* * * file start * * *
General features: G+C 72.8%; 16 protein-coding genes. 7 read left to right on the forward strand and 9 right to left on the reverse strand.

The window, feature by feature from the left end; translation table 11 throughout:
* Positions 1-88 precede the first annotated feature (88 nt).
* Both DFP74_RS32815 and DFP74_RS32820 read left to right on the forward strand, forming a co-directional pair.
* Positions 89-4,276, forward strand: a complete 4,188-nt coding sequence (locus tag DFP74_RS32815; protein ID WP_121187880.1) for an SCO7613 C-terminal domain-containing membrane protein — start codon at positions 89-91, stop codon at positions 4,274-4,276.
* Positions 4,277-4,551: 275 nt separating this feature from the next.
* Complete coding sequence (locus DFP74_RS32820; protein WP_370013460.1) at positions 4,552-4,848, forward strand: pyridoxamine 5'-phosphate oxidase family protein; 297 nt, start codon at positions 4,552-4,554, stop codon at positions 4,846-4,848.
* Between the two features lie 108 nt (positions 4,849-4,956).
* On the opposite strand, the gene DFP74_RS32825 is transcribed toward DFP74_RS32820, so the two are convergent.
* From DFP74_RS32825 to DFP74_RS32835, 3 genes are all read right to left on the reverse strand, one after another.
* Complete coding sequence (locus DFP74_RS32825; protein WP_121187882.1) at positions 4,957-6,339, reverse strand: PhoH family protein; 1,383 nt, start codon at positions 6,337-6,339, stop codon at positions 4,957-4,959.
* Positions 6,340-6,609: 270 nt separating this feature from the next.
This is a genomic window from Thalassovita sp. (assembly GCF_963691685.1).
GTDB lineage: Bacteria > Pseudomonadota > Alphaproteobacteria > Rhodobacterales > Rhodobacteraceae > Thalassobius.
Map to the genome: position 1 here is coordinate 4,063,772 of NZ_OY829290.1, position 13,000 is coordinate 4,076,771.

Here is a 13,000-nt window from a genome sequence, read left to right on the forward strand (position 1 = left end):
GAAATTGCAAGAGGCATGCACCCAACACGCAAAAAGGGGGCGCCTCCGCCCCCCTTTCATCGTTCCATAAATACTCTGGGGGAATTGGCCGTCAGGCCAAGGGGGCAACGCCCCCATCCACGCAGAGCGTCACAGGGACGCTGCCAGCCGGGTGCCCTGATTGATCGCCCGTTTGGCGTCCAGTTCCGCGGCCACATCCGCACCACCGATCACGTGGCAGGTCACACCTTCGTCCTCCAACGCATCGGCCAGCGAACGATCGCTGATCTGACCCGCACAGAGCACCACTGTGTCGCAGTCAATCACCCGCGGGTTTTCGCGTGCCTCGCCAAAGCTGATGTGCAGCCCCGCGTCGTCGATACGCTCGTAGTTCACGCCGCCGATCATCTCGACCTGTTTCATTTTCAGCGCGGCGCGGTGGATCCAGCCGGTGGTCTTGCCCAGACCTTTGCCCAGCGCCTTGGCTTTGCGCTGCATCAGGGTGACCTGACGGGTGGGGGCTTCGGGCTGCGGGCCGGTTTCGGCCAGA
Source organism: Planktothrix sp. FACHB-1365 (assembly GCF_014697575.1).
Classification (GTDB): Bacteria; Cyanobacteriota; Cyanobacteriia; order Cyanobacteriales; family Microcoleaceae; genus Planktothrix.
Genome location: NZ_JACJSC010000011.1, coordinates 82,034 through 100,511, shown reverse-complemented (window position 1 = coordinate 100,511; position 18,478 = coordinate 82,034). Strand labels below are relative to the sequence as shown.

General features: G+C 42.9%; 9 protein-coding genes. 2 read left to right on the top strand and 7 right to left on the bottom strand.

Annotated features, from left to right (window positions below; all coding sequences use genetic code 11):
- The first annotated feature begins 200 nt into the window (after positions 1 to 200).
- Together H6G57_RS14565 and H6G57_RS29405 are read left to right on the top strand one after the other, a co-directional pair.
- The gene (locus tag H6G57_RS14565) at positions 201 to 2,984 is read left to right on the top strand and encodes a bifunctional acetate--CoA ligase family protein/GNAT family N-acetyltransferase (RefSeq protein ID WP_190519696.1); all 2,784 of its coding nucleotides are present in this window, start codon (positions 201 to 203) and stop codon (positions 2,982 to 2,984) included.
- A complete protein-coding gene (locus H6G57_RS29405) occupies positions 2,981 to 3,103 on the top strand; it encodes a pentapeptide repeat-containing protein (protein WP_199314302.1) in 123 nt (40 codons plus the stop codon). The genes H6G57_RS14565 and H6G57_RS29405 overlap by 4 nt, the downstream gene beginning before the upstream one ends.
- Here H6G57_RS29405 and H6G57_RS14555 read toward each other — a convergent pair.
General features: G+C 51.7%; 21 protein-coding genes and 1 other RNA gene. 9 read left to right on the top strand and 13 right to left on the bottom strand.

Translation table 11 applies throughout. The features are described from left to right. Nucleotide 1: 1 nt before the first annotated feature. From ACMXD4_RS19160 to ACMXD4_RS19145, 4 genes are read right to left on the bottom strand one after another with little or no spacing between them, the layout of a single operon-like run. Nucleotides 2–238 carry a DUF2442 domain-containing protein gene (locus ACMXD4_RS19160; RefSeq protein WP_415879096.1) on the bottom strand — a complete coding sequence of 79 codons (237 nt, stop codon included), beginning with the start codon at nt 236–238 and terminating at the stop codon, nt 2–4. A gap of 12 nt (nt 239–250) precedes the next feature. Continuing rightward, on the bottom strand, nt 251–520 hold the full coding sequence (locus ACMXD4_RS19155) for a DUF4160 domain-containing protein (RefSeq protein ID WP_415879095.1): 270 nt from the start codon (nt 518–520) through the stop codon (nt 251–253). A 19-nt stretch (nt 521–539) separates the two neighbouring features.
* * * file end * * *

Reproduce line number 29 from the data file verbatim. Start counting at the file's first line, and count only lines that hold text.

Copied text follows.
Translation table 11 applies throughout. The features are described from left to right. Nucleotide 1: 1 nt before the first annotated feature. From ACMXD4_RS19160 to ACMXD4_RS19145, 4 genes are read right to left on the bottom strand one after another with little or no spacing between them, the layout of a single operon-like run. Nucleotides 2–238 carry a DUF2442 domain-containing protein gene (locus ACMXD4_RS19160; RefSeq protein WP_415879096.1) on the bottom strand — a complete coding sequence of 79 codons (237 nt, stop codon included), beginning with the start codon at nt 236–238 and terminating at the stop codon, nt 2–4. A gap of 12 nt (nt 239–250) precedes the next feature. Continuing rightward, on the bottom strand, nt 251–520 hold the full coding sequence (locus ACMXD4_RS19155) for a DUF4160 domain-containing protein (RefSeq protein ID WP_415879095.1): 270 nt from the start codon (nt 518–520) through the stop codon (nt 251–253). A 19-nt stretch (nt 521–539) separates the two neighbouring features.